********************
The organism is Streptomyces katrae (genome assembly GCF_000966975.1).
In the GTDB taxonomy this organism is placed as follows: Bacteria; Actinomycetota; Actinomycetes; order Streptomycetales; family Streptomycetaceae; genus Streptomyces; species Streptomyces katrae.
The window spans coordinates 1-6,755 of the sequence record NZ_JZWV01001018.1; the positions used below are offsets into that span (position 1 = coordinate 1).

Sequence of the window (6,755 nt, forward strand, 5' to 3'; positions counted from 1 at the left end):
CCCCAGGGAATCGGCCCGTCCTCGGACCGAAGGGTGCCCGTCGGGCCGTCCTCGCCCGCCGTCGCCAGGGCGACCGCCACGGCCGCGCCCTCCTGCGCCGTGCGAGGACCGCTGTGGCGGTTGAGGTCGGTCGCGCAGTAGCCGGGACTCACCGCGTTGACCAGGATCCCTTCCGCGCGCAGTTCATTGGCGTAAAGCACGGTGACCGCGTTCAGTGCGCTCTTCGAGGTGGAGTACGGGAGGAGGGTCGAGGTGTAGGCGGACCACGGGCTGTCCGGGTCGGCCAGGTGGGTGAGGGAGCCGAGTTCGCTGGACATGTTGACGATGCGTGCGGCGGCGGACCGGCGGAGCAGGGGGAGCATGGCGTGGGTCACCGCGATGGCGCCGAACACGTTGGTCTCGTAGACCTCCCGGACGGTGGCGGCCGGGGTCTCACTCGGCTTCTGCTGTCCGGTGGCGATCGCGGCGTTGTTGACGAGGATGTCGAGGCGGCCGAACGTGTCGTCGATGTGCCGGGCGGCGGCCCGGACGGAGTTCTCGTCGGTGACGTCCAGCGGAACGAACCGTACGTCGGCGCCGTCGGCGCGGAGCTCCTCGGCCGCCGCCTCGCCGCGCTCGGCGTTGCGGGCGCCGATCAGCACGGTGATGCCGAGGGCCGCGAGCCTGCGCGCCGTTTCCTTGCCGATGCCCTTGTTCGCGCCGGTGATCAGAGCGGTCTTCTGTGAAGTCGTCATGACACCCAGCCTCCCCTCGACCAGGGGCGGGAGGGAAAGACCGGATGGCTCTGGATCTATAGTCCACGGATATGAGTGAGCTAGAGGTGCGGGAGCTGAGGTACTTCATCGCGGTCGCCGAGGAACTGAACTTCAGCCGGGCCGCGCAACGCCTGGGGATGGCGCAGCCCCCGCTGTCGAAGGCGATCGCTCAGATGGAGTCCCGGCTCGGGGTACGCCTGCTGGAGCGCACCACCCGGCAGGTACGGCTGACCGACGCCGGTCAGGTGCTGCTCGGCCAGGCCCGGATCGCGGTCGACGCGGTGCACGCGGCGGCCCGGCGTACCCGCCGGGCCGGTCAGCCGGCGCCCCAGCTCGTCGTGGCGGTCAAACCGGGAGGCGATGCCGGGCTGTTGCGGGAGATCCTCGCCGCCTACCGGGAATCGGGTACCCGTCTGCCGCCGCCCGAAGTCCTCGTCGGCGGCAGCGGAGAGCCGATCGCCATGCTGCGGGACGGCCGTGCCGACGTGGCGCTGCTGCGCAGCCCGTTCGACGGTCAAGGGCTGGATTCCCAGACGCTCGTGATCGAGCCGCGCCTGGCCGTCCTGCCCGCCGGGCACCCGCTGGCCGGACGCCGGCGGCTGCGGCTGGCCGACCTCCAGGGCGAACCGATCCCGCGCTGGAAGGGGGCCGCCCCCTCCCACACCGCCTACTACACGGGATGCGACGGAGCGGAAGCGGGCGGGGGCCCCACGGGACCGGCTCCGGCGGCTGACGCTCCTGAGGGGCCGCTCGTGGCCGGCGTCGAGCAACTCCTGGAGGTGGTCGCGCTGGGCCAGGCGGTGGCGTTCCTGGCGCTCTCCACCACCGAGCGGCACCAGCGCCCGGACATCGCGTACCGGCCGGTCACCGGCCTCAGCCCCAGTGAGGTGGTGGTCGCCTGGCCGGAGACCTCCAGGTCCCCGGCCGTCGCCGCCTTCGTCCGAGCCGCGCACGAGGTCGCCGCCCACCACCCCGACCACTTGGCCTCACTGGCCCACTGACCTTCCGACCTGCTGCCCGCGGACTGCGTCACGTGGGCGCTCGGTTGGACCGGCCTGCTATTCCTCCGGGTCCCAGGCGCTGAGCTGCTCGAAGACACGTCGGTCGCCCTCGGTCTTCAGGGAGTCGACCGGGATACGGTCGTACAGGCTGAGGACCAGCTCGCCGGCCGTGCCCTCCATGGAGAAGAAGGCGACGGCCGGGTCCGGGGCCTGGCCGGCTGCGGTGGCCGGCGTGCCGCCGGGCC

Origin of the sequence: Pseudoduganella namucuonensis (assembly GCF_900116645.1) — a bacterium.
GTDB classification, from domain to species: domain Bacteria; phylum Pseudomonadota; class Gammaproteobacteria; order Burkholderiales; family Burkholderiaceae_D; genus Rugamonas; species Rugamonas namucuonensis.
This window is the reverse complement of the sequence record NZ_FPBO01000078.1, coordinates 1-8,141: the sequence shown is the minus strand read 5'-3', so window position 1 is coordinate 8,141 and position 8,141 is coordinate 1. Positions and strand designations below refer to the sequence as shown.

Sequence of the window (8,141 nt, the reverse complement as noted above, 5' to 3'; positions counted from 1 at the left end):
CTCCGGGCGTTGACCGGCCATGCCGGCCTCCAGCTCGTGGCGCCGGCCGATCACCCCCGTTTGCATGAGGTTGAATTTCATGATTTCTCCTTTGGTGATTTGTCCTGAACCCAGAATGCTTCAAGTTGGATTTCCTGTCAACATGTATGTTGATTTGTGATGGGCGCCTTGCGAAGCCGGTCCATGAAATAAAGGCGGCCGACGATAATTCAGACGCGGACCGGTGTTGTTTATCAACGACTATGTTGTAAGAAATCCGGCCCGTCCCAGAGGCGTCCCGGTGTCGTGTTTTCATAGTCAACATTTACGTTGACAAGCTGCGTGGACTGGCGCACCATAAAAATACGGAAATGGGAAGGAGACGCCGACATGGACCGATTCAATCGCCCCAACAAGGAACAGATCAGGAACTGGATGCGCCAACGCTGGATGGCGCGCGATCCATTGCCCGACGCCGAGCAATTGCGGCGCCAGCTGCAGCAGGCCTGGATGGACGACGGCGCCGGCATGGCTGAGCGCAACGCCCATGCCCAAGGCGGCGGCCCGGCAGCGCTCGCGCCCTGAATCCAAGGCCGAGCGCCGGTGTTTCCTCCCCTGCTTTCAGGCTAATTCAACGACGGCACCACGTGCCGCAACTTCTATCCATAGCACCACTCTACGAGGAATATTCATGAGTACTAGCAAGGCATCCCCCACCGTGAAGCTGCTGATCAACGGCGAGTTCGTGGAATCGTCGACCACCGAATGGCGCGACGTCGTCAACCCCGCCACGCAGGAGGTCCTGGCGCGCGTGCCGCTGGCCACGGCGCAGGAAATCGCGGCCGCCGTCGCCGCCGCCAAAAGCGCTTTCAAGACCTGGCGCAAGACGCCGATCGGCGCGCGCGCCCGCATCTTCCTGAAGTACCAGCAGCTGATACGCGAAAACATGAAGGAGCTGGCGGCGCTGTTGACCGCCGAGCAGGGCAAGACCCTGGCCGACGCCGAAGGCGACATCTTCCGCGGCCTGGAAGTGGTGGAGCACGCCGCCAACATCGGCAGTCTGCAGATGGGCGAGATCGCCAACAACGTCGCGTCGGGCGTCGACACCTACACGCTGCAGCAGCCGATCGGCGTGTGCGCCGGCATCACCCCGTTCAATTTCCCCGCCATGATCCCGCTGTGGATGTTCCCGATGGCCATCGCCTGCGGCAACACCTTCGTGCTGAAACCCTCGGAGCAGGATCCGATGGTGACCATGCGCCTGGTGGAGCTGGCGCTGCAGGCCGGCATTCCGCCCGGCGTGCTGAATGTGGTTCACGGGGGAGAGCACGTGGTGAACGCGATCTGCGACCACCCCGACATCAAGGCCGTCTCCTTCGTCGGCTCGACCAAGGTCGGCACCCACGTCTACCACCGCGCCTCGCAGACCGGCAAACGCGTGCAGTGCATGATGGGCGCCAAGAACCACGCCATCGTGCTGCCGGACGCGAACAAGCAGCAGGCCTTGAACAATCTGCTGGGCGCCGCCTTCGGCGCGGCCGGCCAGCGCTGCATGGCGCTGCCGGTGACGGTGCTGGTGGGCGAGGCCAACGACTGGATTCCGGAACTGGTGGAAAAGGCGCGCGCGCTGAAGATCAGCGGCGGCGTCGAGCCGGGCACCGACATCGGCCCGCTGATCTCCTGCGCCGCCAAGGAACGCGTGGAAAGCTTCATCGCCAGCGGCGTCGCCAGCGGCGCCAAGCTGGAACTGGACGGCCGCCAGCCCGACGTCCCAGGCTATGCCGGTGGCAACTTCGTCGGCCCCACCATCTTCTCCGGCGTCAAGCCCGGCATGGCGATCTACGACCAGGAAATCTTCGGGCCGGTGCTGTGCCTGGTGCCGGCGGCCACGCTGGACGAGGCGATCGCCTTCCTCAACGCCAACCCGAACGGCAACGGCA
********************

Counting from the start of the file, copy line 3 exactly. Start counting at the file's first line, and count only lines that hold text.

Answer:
The window spans coordinates 1-6,755 of the sequence record NZ_JZWV01001018.1; the positions used below are offsets into that span (position 1 = coordinate 1).